HDaRtHigh Dynamic Range Art
The foundations of my photographic art are firmly embedded in a world of colour, line and shape. I take inspiration artistically from the vivid graphic novels of 1980s Japan, abstract world film, off-beat scores, historical references, streams of consciousness, empathy, sexuality, humanity and solitude. Shooting a commercial image for a client is something that takes planning, years of experience and a whole lot of gear, but shooting an artistic piece from the heart is a totally different ball-game. It has to mean something more than the sum of it’s parts, it has to have a deeper purpose. Associated texts have always helped to place my images mentally, with texts taken from my travel journal entries, personal observations, historical references, personal artistic interpretations and even the occasional quotation from some of my favorite authors.
THE DRAGON WAKESFour Corners of China - Three generations of change - Two Battered Nikons - One Photographer
10 discrete images sets composed of over 50 original award-winning pictures, a modern collection depicting China in it’s current state. Covering topics from ancient history through industrialization and the environment, this exhibition aims to educate as well as amaze. With a core message of ‘where too next?’ The Dragon Wakes assembles an introduction to the people, landscapes, government strongholds and secret backstreets of this Asian powerhouse.
CHINAA day in the life
China – A day in the life sets out to explore often under-exposed realities in the lives of the People’s Republic of China. Shot over four years (2011 to 2015) in all four corners of the global powerhouse, the subject matter edges towards portraits of the under privileged and ethnic minority, those whom are not on traditional tourist routes, with the photographer often taking inspiration from the ideology of China’s struggle through harder times and on to the global stage. Shot primarily in Beijing, Tianjin, Kashgar, Hotan, Shanghai, Shangri-La, Kunming, Hong Kong and Macau, China – A day in the life explores often sobering realities behind China’s global rise to fame, interacting with citizens whose ancestors helped galvanize a modern China, yet who rarely travel further than the borders of their home province.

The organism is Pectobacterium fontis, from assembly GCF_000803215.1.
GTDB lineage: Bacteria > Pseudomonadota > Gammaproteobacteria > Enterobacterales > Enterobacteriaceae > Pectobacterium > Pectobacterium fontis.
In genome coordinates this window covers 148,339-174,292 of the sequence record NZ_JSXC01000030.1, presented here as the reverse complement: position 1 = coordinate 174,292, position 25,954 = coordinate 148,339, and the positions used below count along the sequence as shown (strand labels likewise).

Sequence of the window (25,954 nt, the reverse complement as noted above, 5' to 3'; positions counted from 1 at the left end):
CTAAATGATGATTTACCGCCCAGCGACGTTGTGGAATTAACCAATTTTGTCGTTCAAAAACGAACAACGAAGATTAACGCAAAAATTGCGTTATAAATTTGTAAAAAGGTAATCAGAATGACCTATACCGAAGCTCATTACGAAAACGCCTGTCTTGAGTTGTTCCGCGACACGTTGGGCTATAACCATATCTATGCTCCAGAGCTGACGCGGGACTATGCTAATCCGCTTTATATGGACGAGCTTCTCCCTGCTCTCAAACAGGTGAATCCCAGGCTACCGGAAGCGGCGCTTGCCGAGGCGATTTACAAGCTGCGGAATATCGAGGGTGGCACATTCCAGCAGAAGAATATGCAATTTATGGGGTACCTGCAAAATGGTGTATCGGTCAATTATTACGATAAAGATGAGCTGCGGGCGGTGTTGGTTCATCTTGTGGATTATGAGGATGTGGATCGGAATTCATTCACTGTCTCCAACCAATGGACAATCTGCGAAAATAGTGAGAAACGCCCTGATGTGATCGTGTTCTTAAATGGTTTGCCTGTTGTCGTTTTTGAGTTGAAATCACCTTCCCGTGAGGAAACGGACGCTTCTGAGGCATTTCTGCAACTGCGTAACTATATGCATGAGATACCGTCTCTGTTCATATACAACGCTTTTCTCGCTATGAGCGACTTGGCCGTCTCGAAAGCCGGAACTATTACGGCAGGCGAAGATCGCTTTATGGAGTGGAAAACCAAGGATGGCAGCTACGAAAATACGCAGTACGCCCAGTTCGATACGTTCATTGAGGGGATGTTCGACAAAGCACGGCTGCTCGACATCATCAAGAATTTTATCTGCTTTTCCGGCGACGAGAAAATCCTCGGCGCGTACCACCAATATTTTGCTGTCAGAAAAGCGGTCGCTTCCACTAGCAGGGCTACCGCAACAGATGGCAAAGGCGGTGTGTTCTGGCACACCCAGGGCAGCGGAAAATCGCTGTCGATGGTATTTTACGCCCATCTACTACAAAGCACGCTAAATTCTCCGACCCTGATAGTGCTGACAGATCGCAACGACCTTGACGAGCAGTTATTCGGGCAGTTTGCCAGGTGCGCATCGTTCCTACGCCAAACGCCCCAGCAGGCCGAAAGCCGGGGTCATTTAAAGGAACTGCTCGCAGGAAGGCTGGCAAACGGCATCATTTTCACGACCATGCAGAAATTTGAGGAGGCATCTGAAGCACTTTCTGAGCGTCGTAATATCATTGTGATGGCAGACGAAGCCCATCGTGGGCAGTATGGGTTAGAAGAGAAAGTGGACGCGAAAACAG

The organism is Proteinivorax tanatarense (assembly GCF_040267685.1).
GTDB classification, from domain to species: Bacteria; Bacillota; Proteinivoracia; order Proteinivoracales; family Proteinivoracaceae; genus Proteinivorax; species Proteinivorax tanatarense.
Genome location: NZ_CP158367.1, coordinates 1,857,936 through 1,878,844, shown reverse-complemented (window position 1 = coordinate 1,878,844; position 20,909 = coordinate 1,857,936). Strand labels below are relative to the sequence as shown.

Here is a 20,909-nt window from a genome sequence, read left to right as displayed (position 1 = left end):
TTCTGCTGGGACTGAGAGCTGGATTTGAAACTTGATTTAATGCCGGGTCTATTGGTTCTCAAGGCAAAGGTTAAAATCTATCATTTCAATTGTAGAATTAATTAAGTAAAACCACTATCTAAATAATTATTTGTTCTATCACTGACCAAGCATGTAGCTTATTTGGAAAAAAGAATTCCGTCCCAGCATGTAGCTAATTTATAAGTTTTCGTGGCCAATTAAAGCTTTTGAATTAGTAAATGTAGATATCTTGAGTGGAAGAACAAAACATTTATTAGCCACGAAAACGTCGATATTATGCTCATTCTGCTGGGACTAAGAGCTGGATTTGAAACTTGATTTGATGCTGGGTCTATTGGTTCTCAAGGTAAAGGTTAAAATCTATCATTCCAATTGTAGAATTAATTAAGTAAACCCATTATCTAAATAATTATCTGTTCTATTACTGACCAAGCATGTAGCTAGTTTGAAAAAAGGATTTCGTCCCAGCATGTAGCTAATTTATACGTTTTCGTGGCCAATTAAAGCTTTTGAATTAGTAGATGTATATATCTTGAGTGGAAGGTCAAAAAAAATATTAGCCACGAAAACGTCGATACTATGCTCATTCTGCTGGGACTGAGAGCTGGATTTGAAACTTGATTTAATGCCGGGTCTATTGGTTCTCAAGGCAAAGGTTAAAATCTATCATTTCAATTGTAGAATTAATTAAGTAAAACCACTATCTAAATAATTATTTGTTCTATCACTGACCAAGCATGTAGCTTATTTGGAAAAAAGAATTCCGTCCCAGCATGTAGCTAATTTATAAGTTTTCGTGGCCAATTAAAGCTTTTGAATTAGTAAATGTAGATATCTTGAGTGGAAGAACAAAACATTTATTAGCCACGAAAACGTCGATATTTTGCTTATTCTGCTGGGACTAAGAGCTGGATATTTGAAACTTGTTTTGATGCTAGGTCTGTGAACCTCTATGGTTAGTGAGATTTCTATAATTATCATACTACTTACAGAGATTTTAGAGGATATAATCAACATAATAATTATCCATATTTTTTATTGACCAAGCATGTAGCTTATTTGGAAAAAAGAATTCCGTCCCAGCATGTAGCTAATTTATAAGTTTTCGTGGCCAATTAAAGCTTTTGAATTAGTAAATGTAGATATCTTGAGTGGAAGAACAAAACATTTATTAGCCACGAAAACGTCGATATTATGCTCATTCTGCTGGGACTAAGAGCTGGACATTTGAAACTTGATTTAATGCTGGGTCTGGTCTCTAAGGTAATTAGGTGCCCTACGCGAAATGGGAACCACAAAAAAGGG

THROUGH TRANSYLVANIAFrom Bucharest to the Tihuţa Pass and back
Two uniformed police officers slouch at the other end of an empty first-class carriage. Diligently tapping screens they half-listen to four Hungarian ticket officers telling stories of ticket-touts and stowaways. They all laugh politely at yet another joke told by a mildly overweight aging male inspector, his glasses propped on the end of his nose as if waiting for the green-light to bungee jump. Everything is calm. Five hours into a twenty hour journey on the CFR operated train running overnight from Vienna to Bucharest, this is the Romanian Red Eye.
CAMPUCHEAIn the heart of Cambodia
Somewhere back on the outskirts of the jungle I crossed a desolate rail track, the civilization of the twin iron girders an eternity away now I finally hit the off road on my little 125cc scooter, Mayday. We slip and slide along a saturated muddy path, deep dark jungle either side towering two stories high, a chorus of insect chirps deafening the chug of an overworked engine.
SHOOTING JOUMANARe-imaging a portfolio
Katerina Joumana has been a staple of the oriental dance scene in central Europe for some time now; a ballet prodigy at an early age, Katerina combined these classical steps with a traditional form of oriental belly dance and began her career showcasing this majestic form all over the world.